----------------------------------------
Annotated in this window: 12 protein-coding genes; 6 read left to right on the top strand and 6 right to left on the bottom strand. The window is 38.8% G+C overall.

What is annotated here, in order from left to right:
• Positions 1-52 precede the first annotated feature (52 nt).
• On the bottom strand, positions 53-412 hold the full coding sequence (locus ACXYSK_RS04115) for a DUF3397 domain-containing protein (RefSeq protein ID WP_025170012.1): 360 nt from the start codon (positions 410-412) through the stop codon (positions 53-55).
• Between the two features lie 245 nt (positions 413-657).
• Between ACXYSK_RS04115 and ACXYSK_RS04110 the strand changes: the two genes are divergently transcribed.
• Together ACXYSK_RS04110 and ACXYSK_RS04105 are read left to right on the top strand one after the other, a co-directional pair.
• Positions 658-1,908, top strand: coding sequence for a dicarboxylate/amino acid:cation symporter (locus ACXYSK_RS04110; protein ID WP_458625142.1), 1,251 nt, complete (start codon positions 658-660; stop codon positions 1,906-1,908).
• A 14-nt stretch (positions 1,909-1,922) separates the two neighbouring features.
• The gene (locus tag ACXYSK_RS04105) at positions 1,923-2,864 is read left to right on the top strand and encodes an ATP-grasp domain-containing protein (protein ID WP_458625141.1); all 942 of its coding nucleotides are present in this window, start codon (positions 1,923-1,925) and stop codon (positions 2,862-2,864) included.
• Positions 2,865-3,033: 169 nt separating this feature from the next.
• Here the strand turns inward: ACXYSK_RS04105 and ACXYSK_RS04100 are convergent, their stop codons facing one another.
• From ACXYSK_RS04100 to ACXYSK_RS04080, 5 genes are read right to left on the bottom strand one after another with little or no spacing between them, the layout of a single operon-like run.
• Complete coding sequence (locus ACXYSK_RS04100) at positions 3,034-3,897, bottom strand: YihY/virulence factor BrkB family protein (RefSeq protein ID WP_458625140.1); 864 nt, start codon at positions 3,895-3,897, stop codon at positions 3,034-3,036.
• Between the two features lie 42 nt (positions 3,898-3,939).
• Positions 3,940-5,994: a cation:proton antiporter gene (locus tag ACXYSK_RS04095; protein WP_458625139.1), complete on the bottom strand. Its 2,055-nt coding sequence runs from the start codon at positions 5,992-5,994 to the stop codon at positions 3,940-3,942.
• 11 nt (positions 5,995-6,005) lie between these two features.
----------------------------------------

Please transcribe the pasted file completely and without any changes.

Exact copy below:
Annotated in this window: 12 protein-coding genes; 6 read left to right on the top strand and 6 right to left on the bottom strand. The window is 38.8% G+C overall.

What is annotated here, in order from left to right:
• Positions 1-52 precede the first annotated feature (52 nt).
• On the bottom strand, positions 53-412 hold the full coding sequence (locus ACXYSK_RS04115) for a DUF3397 domain-containing protein (RefSeq protein ID WP_025170012.1): 360 nt from the start codon (positions 410-412) through the stop codon (positions 53-55).
• Between the two features lie 245 nt (positions 413-657).
• Between ACXYSK_RS04115 and ACXYSK_RS04110 the strand changes: the two genes are divergently transcribed.
• Together ACXYSK_RS04110 and ACXYSK_RS04105 are read left to right on the top strand one after the other, a co-directional pair.
• Positions 658-1,908, top strand: coding sequence for a dicarboxylate/amino acid:cation symporter (locus ACXYSK_RS04110; protein ID WP_458625142.1), 1,251 nt, complete (start codon positions 658-660; stop codon positions 1,906-1,908).
• A 14-nt stretch (positions 1,909-1,922) separates the two neighbouring features.
• The gene (locus tag ACXYSK_RS04105) at positions 1,923-2,864 is read left to right on the top strand and encodes an ATP-grasp domain-containing protein (protein ID WP_458625141.1); all 942 of its coding nucleotides are present in this window, start codon (positions 1,923-1,925) and stop codon (positions 2,862-2,864) included.
• Positions 2,865-3,033: 169 nt separating this feature from the next.
• Here the strand turns inward: ACXYSK_RS04105 and ACXYSK_RS04100 are convergent, their stop codons facing one another.
• From ACXYSK_RS04100 to ACXYSK_RS04080, 5 genes are read right to left on the bottom strand one after another with little or no spacing between them, the layout of a single operon-like run.
• Complete coding sequence (locus ACXYSK_RS04100) at positions 3,034-3,897, bottom strand: YihY/virulence factor BrkB family protein (RefSeq protein ID WP_458625140.1); 864 nt, start codon at positions 3,895-3,897, stop codon at positions 3,034-3,036.
• Between the two features lie 42 nt (positions 3,898-3,939).
• Positions 3,940-5,994: a cation:proton antiporter gene (locus tag ACXYSK_RS04095; protein WP_458625139.1), complete on the bottom strand. Its 2,055-nt coding sequence runs from the start codon at positions 5,992-5,994 to the stop codon at positions 3,940-3,942.
• 11 nt (positions 5,995-6,005) lie between these two features.